Uber Drivers Plan Strike to Kick Off 2019’s Most-Hyped IPO

jocker12

Well-Known Member
https://gizmodo.com/uber-drivers-plan-strike-to-kick-off-2019-s-most-hyped-1834262219

"The strike is being organized by drivers across various online groups and is being backed by advocacy groups like Gig Workers Rising in Northern California, Rideshare Drivers United in Los Angeles and Chicago Rideshare Advocates. Drivers in San Francisco, San Diego, Los Angeles, Chicago, Minneapolis, Philadelphia, and Washington, D.C., are slated to join the 12-hour shutdown next month."

“We want a living wage,” Uber driver and organizer Mostafa Maklad told Gizmodo. “Most of drivers living in San Francisco are forced to work at least 70-80 hours a week in order to survive in the city. Living expenses increase, gas prices increase, food expenses increase, everything is getting more expensive in order to live in San Francisco. We have to drive more and more, deal with health and stress problems, but Uber doesn’t care. What uber is doing is decreasing pay to drivers.”

"Drivers have four basics demands: increased pay, basic benefits, decision-making transparency, and a greater voice for drivers. Uber did not respond to a request for comment and, unlike competitor Lyft, has never once met with organizing drivers."

"More and more, however, the drivers and supporting advocacy groups are figuring out a few basic but effective solutions. Huge Facebook groups for drivers are the most common way to trade information, tips, and get help from fellow drivers. There are also WhatsApp groups, hundreds of drivers strong, that exchange information from city to city. It’s not all online, however."

“When I’m at an airport lot, most drivers get out of the car and stretch if the weather is nice,” Uber driver and organizer Rebecca Stack Martinez said. “They congregate and talk about frustrations on fairies and lack of help from Uber. For me that’s an opportunity to jump in and say, I hear what you’re talking about, here are organizations trying to give drivers a voice.”

Last month, after a long silence and several highly visible actions by drivers, an anonymous Uber employee published a letter supporting organizing drivers, corroborating the injustices the drivers themselves hope to rectify.

“The strikes called on Monday by Rideshare Drivers United (RDU) in Southern California and Gig Workers Rising in San Francisco are a sign of the deep frustration many ride-share drivers feel,” the author wrote. “While ride-share executives continue to receive vast remuneration packages, and internal employees look forward to an IPO windfall at both Uber and Lyft [...] drivers are squeezed in order to shore up initial offerings to investors.”
 

goneubering

Well-Known Member
https://gizmodo.com/uber-drivers-plan-strike-to-kick-off-2019-s-most-hyped-1834262219

"The strike is being organized by drivers across various online groups and is being backed by advocacy groups like Gig Workers Rising in Northern California, Rideshare Drivers United in Los Angeles and Chicago Rideshare Advocates. Drivers in San Francisco, San Diego, Los Angeles, Chicago, Minneapolis, Philadelphia, and Washington, D.C., are slated to join the 12-hour shutdown next month."

“We want a living wage,” Uber driver and organizer Mostafa Maklad told Gizmodo. “Most of drivers living in San Francisco are forced to work at least 70-80 hours a week in order to survive in the city. Living expenses increase, gas prices increase, food expenses increase, everything is getting more expensive in order to live in San Francisco. We have to drive more and more, deal with health and stress problems, but Uber doesn’t care. What uber is doing is decreasing pay to drivers.”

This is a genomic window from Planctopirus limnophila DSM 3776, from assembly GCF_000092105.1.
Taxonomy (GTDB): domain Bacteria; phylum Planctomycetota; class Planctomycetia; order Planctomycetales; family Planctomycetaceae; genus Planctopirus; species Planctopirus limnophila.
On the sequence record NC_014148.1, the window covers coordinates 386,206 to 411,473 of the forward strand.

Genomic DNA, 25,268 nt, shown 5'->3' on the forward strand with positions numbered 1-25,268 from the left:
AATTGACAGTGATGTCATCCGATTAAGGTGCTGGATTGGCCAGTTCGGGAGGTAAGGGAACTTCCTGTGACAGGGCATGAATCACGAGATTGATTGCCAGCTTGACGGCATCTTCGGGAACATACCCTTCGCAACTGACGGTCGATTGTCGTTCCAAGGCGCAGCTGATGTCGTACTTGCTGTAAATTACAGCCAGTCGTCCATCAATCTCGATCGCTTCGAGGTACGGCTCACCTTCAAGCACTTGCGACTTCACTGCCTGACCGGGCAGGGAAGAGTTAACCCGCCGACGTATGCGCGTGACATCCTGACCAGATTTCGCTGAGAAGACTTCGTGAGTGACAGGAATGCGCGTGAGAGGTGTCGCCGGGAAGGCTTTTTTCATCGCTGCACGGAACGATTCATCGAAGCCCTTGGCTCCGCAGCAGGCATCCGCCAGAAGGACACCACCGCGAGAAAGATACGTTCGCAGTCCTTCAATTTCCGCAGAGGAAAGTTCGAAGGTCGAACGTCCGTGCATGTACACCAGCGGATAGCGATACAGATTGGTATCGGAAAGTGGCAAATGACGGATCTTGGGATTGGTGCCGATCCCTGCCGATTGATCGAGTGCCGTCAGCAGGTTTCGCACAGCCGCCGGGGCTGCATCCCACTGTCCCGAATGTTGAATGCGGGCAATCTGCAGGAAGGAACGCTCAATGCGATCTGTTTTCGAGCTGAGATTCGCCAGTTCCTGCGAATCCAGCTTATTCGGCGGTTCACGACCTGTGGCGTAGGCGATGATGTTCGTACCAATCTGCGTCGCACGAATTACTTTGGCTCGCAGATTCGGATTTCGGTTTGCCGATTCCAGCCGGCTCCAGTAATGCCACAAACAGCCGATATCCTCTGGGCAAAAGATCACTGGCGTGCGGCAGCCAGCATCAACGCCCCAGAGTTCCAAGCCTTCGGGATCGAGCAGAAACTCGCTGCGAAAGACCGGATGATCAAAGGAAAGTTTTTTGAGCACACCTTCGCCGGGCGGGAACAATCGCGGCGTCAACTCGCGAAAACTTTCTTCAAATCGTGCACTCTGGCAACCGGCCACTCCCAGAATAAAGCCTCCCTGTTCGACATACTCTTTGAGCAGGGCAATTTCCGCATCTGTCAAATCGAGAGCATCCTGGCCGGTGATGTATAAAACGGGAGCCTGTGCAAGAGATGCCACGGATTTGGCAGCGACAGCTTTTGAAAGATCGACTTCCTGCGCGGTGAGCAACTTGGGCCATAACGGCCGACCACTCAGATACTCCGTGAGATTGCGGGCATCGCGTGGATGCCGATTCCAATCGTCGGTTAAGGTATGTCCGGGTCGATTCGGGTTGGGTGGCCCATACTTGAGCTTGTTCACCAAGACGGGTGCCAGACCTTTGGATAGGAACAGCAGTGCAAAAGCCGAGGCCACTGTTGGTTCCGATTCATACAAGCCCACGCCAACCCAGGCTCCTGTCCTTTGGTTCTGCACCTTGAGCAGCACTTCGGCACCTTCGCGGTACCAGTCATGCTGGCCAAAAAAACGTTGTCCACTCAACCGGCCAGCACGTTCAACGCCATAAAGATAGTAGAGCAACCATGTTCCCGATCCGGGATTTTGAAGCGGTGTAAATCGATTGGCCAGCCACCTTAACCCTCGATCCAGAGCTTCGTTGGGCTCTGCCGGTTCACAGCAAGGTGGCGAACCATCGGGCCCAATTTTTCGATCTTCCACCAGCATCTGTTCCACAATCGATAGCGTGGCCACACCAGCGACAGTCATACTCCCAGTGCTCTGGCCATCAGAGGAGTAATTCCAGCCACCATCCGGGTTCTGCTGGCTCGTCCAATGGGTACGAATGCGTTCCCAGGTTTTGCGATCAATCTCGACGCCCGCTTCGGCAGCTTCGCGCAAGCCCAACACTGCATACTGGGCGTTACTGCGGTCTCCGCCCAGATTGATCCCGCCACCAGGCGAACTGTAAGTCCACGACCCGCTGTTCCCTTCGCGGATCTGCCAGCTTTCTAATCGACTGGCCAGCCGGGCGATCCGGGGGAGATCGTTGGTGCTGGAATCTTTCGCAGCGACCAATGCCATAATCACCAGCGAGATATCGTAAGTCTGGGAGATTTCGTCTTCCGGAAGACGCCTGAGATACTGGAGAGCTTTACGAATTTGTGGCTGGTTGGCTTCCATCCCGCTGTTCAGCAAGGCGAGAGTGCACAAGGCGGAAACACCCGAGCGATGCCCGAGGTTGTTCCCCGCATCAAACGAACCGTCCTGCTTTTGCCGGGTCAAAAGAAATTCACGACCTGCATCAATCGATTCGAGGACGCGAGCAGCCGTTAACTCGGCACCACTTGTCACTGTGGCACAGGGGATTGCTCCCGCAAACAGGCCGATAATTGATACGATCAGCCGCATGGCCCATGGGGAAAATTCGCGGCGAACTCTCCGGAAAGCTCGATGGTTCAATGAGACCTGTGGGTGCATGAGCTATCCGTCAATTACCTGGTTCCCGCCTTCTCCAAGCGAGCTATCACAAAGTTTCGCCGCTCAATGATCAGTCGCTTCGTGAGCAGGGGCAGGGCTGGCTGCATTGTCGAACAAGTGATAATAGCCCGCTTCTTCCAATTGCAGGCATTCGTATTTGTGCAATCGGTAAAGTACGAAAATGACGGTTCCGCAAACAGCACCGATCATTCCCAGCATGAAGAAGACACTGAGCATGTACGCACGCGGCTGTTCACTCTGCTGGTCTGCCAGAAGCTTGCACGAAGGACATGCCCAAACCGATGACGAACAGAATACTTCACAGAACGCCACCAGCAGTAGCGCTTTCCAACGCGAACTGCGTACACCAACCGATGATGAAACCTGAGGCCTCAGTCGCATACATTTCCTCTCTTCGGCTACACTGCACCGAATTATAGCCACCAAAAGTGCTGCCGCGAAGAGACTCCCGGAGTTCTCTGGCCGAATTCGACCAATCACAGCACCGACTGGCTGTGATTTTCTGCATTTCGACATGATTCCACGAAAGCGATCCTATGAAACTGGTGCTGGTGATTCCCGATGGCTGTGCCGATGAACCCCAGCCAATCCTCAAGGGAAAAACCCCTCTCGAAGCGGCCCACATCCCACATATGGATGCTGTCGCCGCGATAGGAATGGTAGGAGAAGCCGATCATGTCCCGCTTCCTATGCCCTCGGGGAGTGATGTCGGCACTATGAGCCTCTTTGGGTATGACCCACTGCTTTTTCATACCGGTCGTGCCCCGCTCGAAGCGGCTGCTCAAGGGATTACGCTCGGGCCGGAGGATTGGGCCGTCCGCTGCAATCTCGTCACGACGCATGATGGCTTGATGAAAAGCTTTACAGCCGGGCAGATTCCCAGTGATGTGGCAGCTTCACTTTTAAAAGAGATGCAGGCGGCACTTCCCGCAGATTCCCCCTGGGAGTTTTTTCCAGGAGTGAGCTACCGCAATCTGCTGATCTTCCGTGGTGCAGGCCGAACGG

"Drivers have four basics demands: increased pay, basic benefits, decision-making transparency, and a greater voice for drivers. Uber did not respond to a request for comment and, unlike competitor Lyft, has never once met with organizing drivers."

"More and more, however, the drivers and supporting advocacy groups are figuring out a few basic but effective solutions. Huge Facebook groups for drivers are the most common way to trade information, tips, and get help from fellow drivers. There are also WhatsApp groups, hundreds of drivers strong, that exchange information from city to city. It’s not all online, however."

“When I’m at an airport lot, most drivers get out of the car and stretch if the weather is nice,” Uber driver and organizer Rebecca Stack Martinez said. “They congregate and talk about frustrations on fairies and lack of help from Uber. For me that’s an opportunity to jump in and say, I hear what you’re talking about, here are organizations trying to give drivers a voice.”

Last month, after a long silence and several highly visible actions by drivers, an anonymous Uber employee published a letter supporting organizing drivers, corroborating the injustices the drivers themselves hope to rectify.

“The strikes called on Monday by Rideshare Drivers United (RDU) in Southern California and Gig Workers Rising in San Francisco are a sign of the deep frustration many ride-share drivers feel,” the author wrote. “While ride-share executives continue to receive vast remuneration packages, and internal employees look forward to an IPO windfall at both Uber and Lyft [...] drivers are squeezed in order to shore up initial offerings to investors.”

They’re organizing on Facebook?
 

jocker12

Well-Known Member
They’re organizing on Facebook?
Good question.

The article says - "Huge Facebook groups for drivers are the most common way to trade information, tips, and get help from fellow drivers."

I am not sure that equates to "organizing" for the specific matter of coordinated striking. Maybe, maybe not.
 
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